Dear Annie: I have been overweight my entire life. Because of a diabetes scare a couple of years ago, I lost 50 pounds, primarily through running and modifying my diet. My self-esteem has greatly improved because I now have more energy to keep up with my kids and can go for longer walks with my husband and just overall have more energy for life. My doctor says that my cholesterol is down and my blood pressure is great. I have kept the weight off for over a year now, so I feel pretty confident that by taking the pounds off slowly, I will keep them off.
Annie, I have always loved fashion. Even at my heaviest, I took great pride in my wardrobe and always bought a few expensive staple pieces that I hoped to keep forever. The problem now is that none of my expensive clothes fit. It was really over a 10-year period that I built up a beautiful wardrobe. Now it feels as if I'm starting from scratch, and it is costing a fortune. I'm afraid that if I were to hold off on buying new clothes, I would use it as an excuse to gain weight, but if I went ahead and replaced my 10-year-old wardrobe overnight, my bank account wouldn't be too thrilled. In fact, my husband has complained in the past that I spend too much money on clothes, and this could cause a major rift, which I want to avoid because we really are a close family. Also, he has been supportive and helpful in my weight loss, and I want to keep the peace. Do you have any suggestions? — From a Size 12 to a 4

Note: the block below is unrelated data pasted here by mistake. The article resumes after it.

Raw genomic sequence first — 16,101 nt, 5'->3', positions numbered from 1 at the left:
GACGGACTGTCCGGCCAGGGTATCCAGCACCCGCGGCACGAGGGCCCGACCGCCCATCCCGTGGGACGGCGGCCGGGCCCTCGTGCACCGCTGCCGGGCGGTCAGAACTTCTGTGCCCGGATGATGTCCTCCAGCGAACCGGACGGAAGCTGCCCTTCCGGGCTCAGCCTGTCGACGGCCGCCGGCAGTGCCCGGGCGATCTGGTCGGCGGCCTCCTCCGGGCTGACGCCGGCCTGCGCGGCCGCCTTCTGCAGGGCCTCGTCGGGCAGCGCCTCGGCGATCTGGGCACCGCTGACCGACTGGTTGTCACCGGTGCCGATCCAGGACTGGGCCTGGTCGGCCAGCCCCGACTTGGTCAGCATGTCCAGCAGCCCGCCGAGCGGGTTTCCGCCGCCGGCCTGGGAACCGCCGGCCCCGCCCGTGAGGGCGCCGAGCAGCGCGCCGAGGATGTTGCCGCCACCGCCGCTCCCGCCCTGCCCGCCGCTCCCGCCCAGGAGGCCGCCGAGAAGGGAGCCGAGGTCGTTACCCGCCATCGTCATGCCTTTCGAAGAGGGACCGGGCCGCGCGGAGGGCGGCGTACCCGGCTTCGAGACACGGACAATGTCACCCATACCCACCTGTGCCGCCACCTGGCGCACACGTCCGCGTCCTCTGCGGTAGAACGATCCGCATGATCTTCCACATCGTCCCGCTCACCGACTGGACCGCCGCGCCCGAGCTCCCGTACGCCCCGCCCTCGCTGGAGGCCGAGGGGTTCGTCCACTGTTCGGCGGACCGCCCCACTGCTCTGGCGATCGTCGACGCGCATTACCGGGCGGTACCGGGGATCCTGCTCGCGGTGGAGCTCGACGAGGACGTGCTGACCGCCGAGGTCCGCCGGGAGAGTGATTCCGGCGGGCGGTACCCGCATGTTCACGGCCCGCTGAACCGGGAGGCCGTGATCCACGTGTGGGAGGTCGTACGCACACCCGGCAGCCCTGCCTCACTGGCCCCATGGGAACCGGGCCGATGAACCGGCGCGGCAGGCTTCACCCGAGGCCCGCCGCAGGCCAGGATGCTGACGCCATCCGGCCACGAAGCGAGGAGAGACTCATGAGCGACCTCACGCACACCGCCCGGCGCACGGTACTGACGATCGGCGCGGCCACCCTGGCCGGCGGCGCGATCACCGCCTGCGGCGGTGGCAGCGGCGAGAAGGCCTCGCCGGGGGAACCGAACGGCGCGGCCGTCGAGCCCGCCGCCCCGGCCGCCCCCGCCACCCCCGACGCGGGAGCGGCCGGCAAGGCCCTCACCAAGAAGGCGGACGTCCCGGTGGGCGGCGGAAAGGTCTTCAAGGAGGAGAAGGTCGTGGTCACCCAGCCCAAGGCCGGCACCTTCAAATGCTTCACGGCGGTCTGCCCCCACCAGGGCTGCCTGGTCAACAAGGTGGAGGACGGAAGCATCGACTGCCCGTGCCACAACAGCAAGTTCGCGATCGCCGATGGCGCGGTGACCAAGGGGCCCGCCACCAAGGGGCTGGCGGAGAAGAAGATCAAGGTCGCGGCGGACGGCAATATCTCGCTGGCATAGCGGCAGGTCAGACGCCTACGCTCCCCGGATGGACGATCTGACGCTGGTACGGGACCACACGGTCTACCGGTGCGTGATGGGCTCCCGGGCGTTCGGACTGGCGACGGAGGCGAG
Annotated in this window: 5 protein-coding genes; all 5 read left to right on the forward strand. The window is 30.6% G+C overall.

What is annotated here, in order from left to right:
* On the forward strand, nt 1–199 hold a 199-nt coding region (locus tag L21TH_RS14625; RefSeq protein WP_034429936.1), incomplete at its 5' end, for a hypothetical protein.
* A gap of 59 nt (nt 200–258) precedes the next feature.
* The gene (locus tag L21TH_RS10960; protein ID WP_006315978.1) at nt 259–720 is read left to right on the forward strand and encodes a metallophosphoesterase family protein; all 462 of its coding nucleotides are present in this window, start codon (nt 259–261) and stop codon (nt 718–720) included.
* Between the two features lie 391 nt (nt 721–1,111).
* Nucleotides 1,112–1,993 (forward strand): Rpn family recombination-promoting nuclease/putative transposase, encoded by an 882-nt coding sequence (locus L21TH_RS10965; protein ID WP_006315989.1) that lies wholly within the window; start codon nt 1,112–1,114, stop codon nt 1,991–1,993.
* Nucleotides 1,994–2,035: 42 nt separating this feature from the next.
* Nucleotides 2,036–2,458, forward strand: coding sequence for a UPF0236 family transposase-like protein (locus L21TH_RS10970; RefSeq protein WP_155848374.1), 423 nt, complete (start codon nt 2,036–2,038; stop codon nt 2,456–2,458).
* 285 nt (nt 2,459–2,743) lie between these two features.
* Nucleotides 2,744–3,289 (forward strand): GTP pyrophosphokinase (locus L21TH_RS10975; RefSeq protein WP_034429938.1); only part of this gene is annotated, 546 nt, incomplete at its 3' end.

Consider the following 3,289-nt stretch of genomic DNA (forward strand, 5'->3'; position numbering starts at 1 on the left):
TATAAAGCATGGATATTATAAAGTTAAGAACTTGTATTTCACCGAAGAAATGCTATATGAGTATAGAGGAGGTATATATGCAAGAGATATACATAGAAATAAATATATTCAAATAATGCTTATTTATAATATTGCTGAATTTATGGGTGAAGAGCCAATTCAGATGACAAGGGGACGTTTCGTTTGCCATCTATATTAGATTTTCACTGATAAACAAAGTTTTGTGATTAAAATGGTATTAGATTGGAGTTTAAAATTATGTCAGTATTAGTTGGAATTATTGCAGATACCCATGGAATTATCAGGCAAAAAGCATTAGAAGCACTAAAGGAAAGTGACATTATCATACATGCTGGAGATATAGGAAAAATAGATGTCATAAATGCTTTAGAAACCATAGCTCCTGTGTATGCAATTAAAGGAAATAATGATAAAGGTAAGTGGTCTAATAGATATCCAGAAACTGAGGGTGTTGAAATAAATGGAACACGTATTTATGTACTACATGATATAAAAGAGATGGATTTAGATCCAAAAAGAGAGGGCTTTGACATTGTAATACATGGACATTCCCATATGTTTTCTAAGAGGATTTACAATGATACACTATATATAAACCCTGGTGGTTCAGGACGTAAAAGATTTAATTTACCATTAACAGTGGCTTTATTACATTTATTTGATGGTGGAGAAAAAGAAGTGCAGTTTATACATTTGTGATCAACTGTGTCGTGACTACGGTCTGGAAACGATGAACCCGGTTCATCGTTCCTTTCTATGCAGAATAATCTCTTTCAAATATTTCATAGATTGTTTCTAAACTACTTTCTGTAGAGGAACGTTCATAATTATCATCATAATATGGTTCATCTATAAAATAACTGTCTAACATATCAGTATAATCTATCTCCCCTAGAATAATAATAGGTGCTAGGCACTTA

Dear 12 to 4: Congratulations on your weight loss and improved health! Look at the wardrobe issue in the same way you approached your weight loss — as an exciting challenge. Take a good look at your closet, going through all of your old clothes to find the very special pieces that you most want to keep. Take those pieces to a tailor and have them taken in. As for the others — the clothes you're not too attached to — you could try selling them on sites such as Poshmark and The RealReal.
Remember that Rome wasn't built in a day. Within reason, treat yourself to a few splurges every now and then as a reward for your success. Who knows? It might motivate you even more to keep the weight off. Remember that it's a lot easier for a tailor to take clothes in than to let them out.
Dear Annie: This is in response to "No More Calls for Me," who's frustrated that people she calls on the phone seem distracted and sometimes talk to other people in the room. When I wish to speak to our grown and busy sons, I usually text them first and ask whether it's a good time to talk. I am happy to say they are straight with me, so a "yes" means I get their undivided attention. And when I honor a "no," we all feel respected. — JRB in Salem, Ore.
Dear JRB: This is a wise idea. A little planning and proactive communication can go a long way toward smooth relations.
"Ask Me Anything: A Year of Advice From Dear Annie" is out now! Annie Lane's debut book — featuring favorite columns on love, friendship, family and etiquette — is available as a paperback and e-book. Visit http://www.creatorspublishing.com for more information. Send your questions for Annie Lane to [email protected]